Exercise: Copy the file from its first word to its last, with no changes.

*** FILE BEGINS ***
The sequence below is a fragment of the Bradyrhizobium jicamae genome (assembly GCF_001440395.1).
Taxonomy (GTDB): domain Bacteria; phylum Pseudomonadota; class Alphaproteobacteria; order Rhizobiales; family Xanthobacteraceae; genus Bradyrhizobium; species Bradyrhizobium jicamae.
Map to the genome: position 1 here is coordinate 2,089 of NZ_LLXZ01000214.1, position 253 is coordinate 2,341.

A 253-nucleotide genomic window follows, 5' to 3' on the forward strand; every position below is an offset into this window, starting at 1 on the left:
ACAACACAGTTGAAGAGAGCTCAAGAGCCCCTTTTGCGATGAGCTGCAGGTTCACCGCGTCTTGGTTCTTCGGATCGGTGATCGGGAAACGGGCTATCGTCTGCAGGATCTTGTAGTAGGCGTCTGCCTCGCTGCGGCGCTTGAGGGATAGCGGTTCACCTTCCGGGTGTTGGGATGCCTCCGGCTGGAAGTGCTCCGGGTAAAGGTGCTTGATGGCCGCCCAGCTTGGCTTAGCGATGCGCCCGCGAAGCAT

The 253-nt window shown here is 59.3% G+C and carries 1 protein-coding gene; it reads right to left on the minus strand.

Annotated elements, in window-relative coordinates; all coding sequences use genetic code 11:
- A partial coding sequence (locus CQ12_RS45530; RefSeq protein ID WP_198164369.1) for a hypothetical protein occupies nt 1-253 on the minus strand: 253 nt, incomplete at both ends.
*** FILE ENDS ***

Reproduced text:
The sequence below is a fragment of the Bradyrhizobium jicamae genome (assembly GCF_001440395.1).
Taxonomy (GTDB): domain Bacteria; phylum Pseudomonadota; class Alphaproteobacteria; order Rhizobiales; family Xanthobacteraceae; genus Bradyrhizobium; species Bradyrhizobium jicamae.
Map to the genome: position 1 here is coordinate 2,089 of NZ_LLXZ01000214.1, position 253 is coordinate 2,341.

A 253-nucleotide genomic window follows, 5' to 3' on the forward strand; every position below is an offset into this window, starting at 1 on the left:
ACAACACAGTTGAAGAGAGCTCAAGAGCCCCTTTTGCGATGAGCTGCAGGTTCACCGCGTCTTGGTTCTTCGGATCGGTGATCGGGAAACGGGCTATCGTCTGCAGGATCTTGTAGTAGGCGTCTGCCTCGCTGCGGCGCTTGAGGGATAGCGGTTCACCTTCCGGGTGTTGGGATGCCTCCGGCTGGAAGTGCTCCGGGTAAAGGTGCTTGATGGCCGCCCAGCTTGGCTTAGCGATGCGCCCGCGAAGCAT

The 253-nt window shown here is 59.3% G+C and carries 1 protein-coding gene; it reads right to left on the minus strand.

Annotated elements, in window-relative coordinates; all coding sequences use genetic code 11:
- A partial coding sequence (locus CQ12_RS45530; RefSeq protein ID WP_198164369.1) for a hypothetical protein occupies nt 1-253 on the minus strand: 253 nt, incomplete at both ends.